Lerwick was originally part of Tingwall parish. At the time of the Revolution, there was a vacancy and Presbyterianism prevailed in this area. Not until 1726 was an Episcopalian cleric settled in Lerwick.
After a century with no Episcopalian clergy in Shetland, a mission was formed in 1861. The Foundation Stone of the present church was laid on the Feast of St. Magnus (April 16) 1863. The building was completed in 1864 and consecrated on 27 June that year. The distinctive tower was added in 1891.
The windows are of some interest, and indicate something of the fortunes of the Scottish Episcopal Church in Shetland. Above the altar, the centre light is dedicated to the memory of the Revd. John Hunter. Hunter, who died in 1761, was the last remaining Episcopalian priest in Shetland after the Reformation. The window in the north wall of the choir is in memory of the Revd. Robert Walker (Rector of St. Magnus, 1864-1896) – the first Episcopalian priest in Shetland after Hunter.
Magnus the Saint
Little is really known of the early twelfth century figure Magnus Erlendsson who was jointly Earl of Orkney with his cousin Håkon Pålsson, but legend has compensated for the absence of facts.
According to the story of the Orkneyinga Saga, Håkon was a fierce and aggressive warrior, while Magnus (most famously at a bloody battle in the Menai Straits led by King Magnus Barelegs, for example) refused to fight and stood aside chanting psalms. An angry and jealous Håkon plotted against the popular, mild mannered and pacific Magnus, and eventually had him killed.
Following his death, miracles attributed to Magnus’ intervention grew rapidly. Though he was not strictly a martyr (because Håkon also claimed to be a Christian), stories about the dead earl developed at such a pace that Magnus’ nephew Rognvald had the great Cathedral at Kirkwall built in his honour and as a shelter for his remains.
The sagas depicted Magnus as a noble-looking, strong, tall man. Excavation at the Cathedral in Kirkwall in 1926 unearthed a man of about five feet seven with a small skull capacity.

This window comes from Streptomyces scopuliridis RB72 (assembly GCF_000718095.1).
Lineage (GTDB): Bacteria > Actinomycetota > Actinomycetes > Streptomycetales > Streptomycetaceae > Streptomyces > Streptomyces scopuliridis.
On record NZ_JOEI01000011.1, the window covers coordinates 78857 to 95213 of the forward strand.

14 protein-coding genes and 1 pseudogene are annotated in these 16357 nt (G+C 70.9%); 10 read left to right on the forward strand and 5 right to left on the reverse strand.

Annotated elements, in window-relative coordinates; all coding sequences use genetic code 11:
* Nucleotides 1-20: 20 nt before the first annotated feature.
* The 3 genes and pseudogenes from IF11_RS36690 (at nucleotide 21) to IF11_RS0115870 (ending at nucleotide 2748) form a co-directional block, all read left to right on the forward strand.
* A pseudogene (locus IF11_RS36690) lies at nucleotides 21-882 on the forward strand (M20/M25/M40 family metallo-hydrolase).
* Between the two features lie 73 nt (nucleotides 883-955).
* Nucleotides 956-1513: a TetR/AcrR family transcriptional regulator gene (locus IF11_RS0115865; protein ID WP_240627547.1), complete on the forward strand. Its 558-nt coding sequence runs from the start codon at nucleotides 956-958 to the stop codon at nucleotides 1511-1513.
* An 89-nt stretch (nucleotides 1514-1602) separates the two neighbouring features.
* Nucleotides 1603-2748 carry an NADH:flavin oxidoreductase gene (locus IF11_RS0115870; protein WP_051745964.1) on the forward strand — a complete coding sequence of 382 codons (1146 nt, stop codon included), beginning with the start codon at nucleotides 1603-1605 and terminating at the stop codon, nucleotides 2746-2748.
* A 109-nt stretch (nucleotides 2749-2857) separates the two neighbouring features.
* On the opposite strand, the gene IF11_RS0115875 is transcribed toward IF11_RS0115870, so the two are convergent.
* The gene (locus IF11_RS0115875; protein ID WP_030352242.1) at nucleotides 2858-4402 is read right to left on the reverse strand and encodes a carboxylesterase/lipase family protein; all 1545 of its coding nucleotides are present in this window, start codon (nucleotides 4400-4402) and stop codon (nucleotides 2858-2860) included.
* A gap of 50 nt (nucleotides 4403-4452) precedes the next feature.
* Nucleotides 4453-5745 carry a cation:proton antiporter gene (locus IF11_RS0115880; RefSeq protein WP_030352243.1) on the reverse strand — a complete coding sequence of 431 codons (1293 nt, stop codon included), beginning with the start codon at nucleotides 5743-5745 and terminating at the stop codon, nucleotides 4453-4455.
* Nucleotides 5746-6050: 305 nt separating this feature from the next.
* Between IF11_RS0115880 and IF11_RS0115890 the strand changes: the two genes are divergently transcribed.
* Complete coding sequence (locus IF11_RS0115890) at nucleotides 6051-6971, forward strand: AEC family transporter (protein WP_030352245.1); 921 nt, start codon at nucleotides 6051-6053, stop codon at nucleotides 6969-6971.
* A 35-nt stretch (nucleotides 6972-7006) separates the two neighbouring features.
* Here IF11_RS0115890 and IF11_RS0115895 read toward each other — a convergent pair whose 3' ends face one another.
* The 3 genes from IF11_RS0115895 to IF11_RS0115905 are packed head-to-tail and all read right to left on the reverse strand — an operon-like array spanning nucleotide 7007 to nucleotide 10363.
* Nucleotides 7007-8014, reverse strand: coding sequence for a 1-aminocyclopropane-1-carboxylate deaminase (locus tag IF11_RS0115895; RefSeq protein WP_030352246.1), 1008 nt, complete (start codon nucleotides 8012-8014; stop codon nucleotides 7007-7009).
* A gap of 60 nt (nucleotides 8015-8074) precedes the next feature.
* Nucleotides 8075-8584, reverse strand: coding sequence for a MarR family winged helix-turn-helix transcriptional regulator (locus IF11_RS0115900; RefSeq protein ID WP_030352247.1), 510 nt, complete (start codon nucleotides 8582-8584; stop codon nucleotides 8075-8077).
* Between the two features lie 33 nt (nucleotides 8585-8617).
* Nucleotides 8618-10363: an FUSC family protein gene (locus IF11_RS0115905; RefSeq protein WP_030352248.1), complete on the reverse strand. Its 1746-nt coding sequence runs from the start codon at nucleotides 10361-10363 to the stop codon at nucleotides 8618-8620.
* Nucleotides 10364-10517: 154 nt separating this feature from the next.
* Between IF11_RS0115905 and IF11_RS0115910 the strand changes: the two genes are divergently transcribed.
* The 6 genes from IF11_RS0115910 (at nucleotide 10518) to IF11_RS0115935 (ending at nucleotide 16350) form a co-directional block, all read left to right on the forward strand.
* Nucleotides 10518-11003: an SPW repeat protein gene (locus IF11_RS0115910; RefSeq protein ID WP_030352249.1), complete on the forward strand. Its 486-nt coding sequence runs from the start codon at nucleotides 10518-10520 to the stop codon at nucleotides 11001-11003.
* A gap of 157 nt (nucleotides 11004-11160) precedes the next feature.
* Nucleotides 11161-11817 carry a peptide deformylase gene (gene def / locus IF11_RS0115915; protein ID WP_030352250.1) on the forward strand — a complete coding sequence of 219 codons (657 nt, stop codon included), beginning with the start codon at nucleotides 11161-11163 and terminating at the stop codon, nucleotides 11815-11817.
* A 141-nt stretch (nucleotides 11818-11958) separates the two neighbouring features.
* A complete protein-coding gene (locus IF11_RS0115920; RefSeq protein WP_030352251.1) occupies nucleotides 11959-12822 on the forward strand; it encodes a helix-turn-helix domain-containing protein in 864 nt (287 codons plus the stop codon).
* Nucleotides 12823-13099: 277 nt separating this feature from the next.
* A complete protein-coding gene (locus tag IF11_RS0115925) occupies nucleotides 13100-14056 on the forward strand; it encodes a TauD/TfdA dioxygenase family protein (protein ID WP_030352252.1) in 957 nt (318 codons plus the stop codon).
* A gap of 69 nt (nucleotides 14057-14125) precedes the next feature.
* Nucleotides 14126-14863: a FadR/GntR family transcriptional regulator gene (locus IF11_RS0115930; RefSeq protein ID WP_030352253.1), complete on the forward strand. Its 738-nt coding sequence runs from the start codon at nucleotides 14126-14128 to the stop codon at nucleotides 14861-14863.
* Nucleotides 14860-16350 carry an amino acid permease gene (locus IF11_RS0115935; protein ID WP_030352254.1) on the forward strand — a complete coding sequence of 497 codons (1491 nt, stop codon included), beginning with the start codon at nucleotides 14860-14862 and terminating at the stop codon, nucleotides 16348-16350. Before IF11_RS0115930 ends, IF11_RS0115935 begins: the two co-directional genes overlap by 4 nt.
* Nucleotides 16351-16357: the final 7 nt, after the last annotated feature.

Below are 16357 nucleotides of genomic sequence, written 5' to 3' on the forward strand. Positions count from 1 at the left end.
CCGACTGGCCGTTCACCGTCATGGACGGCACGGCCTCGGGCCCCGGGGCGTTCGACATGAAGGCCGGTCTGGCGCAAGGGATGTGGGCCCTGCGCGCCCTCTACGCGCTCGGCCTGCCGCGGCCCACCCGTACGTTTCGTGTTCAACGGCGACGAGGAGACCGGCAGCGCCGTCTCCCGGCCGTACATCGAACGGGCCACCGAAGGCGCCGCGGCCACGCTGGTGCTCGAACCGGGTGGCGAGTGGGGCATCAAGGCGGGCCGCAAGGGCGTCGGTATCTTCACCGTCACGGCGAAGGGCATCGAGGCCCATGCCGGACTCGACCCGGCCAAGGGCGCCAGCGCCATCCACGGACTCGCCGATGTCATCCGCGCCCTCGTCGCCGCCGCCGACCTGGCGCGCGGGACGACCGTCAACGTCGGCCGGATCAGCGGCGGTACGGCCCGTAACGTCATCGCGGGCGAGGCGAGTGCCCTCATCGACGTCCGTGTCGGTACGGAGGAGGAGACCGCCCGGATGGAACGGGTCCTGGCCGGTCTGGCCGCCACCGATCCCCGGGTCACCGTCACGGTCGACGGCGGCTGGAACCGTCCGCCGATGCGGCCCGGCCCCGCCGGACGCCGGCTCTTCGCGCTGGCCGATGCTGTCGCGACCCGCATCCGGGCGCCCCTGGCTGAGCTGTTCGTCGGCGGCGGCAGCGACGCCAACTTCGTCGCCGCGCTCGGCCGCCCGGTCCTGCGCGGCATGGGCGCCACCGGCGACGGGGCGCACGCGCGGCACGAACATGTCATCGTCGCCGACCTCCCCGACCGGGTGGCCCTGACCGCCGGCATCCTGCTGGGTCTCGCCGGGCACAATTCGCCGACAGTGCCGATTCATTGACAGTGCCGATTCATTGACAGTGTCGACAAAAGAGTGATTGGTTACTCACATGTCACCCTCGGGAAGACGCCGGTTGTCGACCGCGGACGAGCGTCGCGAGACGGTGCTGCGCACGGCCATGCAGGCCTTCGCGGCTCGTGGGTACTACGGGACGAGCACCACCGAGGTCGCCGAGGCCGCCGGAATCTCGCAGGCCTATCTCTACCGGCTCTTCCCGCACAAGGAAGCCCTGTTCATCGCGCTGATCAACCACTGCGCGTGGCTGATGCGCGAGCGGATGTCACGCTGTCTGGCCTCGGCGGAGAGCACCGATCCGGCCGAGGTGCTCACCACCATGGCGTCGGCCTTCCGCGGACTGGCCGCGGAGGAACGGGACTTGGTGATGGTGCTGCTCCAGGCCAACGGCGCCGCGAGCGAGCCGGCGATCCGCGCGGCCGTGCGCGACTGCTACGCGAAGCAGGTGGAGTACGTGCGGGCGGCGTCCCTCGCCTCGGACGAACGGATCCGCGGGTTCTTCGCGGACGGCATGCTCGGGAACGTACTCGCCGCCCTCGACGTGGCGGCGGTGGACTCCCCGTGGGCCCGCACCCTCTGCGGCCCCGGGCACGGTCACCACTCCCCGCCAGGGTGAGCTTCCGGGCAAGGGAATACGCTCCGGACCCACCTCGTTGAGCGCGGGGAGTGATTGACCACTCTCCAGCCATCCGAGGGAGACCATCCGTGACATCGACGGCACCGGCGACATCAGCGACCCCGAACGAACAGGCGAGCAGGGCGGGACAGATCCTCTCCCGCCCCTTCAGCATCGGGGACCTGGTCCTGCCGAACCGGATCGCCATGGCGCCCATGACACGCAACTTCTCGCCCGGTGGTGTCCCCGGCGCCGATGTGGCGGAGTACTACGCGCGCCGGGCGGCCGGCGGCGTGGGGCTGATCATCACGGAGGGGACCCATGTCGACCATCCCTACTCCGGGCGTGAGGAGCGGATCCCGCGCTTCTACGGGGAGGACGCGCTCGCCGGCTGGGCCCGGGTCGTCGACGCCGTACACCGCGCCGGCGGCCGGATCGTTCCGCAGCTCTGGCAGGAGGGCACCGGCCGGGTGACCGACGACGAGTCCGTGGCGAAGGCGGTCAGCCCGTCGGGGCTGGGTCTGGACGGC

Veneration of St. Magnus has focused on his pacifistic qualities and the humility and bravery of his death. Magnus saw no heroism in senseless killing. He stands out as a counter-cultural figure against a background of violence and warfare throughout northern Europe. For this reason at least, St. Magnus has had an honoured place in the story of Christianity of Orkney and Shetland, and he remains an example in our own age.
The Worldwide Church
As a congregation of the Scottish Episcopal Church, in the Diocese of Aberdeen and Orkney, St. Magnus is in full communion with all of the other churches of the Anglican Communion throughout the world.
Communion is also fully shared with the German Old Catholic Church, the Old Catholic Church of the Netherlands, the Church of North India, the Church of South India, the Hawaiian Reformed Catholic Church and the Philippine Independent Church.
Since 1994, through the Porvoo Declaration the Scottish Episcopal Church has joined with the Lutheran Churches of the Nordic and Baltic countries, and the other Anglican churches of Great Britain and Ireland, in recognising the Baptism, Eucharist and Ministry of each other’s churches. As well as the churches of Wales, Ireland and England, the Porvoo Declaration includes: the Evangelical-Lutheran Churches of Estonia, Finland, Iceland and Lithuania; the Church of Norway and the Church of Sweden.
Since 2001, through the Reuilly Common Statement, it has become possible for the British and Irish Anglican Churches to share Communion with the French Reformed Church, the Evangelical Lutheran Church of France, the Reformed Church of Alsace and Lorraine and the Church of the Augsburg Confession of Alsace and Lorraine.
The Scottish Episcopal Church is committed to the ecumenical movement and is an active participant in the national body Action of Churches Together in Scotland (ACTS).
Our Brief History (A PDF version):
As part of our 150th Anniversary celebration we have revised and updated a history booklet written by local historian Douglas Sinclair. This project was sponsored by Dr Barbara Crawford from St Andrews.
This new “Brief History” is below, and also available as a PDF file: